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Time Way Out: The Jug Handle State

“I believe that there’s an intelligence to the universe, with the exception of certain parts of New Jersey.”–Woody Allen

This is a summer rerun.   It’s not that I’m lazy, it’s that I’m in the midst of three days stuck in the so called “Garden State” on business, and I thought, “why shouldn’t I share the pain?”

The unintelligent part of Jersey.

The unintelligent part of Jersey.

I have spent the lion’s share of my adult life working in the pharmaceutical industry.   To be precise, I sell goods and services to pharmaceutical companies.  This is a difficult profession, for it entails enduring one of the most hair raising trials-by-fire in any known line of of work.

I have to drive in New Jersey. 

Unfortunately, due to the high concentration of  pharma companies in the so-called Garden State, I have to drive there often.  At least, I try to.  I sometimes think it would be easier to run in quicksand.  It has taken me 15 minutes, on one occasion, just to cross the street.  I have been 20 minutes late in getting to a location less than a mile away–not because there was a lot of traffic–but because I was pointed the wrong way on Route 22 and the nearest jug handle turnaround was three miles and seven traffic lights in the wrong direction.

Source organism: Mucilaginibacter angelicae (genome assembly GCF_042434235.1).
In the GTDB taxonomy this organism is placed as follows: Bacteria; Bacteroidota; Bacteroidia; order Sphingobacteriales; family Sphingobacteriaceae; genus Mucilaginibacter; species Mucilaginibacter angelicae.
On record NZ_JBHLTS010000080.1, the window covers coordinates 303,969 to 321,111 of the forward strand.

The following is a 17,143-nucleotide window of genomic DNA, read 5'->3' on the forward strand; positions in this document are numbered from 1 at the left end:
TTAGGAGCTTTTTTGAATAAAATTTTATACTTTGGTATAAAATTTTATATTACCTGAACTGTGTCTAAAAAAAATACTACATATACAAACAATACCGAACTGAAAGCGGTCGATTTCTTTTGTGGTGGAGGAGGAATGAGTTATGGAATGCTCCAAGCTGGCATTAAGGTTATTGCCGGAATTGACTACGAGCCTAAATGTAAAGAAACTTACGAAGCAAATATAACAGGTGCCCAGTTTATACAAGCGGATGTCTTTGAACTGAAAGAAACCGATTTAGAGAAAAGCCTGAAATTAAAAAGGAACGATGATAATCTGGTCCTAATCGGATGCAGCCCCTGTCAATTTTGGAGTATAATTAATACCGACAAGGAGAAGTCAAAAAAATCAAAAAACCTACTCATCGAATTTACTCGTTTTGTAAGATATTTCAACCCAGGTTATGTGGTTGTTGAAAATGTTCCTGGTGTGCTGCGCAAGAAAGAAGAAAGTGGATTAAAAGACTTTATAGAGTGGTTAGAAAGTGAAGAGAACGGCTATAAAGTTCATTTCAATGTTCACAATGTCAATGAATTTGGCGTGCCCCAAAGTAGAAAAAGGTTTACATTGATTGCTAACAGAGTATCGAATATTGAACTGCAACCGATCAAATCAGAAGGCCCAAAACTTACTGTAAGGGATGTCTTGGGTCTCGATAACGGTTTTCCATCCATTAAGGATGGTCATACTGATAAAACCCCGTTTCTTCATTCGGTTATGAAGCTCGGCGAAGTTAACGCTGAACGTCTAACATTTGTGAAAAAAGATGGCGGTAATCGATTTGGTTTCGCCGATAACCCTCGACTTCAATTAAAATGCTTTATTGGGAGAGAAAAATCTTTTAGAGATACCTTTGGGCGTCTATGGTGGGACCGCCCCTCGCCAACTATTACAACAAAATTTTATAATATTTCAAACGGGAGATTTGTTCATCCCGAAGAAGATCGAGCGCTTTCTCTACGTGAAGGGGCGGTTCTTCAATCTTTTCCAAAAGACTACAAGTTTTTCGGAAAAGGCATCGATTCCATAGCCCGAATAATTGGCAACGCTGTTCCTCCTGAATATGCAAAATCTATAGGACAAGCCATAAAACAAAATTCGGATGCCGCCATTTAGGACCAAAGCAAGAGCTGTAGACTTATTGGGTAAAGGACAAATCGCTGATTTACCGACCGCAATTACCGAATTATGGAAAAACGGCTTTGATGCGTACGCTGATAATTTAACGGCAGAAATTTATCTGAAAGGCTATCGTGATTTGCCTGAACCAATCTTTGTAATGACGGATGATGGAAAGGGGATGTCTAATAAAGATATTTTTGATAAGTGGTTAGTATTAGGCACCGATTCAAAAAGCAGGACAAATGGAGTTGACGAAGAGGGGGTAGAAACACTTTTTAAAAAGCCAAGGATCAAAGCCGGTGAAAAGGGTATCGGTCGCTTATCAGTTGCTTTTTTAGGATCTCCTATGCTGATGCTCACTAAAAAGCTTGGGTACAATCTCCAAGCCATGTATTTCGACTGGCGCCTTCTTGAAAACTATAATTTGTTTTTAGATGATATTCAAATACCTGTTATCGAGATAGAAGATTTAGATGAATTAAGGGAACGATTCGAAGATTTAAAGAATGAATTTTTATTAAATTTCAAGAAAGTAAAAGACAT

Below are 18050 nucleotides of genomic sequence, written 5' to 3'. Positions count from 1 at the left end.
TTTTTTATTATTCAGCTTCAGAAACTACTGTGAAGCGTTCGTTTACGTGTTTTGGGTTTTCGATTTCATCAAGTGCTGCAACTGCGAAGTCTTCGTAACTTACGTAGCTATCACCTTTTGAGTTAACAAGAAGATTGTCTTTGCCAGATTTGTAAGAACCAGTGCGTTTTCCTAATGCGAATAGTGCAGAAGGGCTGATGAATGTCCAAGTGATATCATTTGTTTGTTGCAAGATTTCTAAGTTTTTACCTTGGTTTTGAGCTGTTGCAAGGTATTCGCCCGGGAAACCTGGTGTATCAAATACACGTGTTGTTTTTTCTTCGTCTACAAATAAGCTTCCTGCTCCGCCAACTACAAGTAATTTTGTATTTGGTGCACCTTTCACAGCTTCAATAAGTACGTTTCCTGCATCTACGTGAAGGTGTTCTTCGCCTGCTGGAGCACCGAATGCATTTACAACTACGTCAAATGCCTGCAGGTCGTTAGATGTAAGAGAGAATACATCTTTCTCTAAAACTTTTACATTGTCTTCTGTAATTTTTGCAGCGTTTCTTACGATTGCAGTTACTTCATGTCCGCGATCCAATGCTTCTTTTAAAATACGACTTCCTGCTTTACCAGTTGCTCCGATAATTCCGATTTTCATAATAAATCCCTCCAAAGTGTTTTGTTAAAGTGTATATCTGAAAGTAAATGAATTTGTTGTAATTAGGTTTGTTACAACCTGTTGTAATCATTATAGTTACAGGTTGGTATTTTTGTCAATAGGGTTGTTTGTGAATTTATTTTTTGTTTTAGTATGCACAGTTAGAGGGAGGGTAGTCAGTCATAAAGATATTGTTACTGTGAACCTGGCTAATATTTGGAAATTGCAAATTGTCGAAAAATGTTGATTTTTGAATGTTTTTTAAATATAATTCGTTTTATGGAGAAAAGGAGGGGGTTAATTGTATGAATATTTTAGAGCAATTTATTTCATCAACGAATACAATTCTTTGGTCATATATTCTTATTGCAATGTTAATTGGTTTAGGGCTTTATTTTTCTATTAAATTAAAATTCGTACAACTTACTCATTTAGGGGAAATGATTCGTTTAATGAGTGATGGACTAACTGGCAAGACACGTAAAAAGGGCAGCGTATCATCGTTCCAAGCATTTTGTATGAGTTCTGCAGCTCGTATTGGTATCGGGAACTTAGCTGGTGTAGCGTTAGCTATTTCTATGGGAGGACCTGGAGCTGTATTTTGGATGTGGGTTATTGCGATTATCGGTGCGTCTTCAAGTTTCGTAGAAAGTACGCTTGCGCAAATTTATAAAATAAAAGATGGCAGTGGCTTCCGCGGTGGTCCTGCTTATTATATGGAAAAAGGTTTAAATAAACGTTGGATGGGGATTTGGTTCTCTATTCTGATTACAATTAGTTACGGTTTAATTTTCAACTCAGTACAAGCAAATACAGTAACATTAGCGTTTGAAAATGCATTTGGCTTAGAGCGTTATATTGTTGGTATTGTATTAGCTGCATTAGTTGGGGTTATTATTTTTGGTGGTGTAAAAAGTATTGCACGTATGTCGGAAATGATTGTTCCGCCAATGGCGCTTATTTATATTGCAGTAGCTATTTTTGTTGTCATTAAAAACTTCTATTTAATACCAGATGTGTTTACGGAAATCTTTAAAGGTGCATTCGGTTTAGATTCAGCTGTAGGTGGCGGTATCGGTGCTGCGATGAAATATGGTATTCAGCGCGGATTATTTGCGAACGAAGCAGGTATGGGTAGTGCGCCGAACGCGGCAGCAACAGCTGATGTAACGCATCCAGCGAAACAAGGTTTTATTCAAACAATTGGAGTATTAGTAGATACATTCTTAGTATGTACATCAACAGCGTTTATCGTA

It all started away back in the mid-1980’s.  I was driving for the first time to Sandoz in East Hanover.  As I approached my target on Route 10 from the west, there majestically high on hill to my right towered a high-rise with large block letters S-A-N-D-O-Z emblazoned across the top floor.  Brilliant!  I found it and I was on time.  I drove past an intersection, turned right into a parking lot and pulled up to a security gate to register for my sales appointment.

“Sorry sir, this is the service entrance, you need to go to the visitors center at the main gate.”

“Huh? Where’s that?”

The guard pointed to the intersection that I had just passed.  No problem, I was 10 minutes early for my appointment.   All I needed to do was pull out of the security area and turn left.  There was just one problem.  Between me and the traffic going in the other direction was something that looked like the Berlin Wall–complete with barbed wire and machine gun turrets.  It was then that I learned about jug handle turns.  You see, New Jersey has it’s own laws of physics.  In New Jersey, you have to turn right to turn left.  Understanding quantum mechanics is easy compared to understanding traffic patterns in New Jersey.

So I continued in the wrong direction on route 10 until I came to the first jug handle turn; I think this was somewhere near Bangor, Maine.  I came back to the original intersection I had missed, only to find there was no left turn allowed there, either.  This required me to go to the next jug handle, just outside of Allentown, PA.  Needless to say, I was late for my appointment.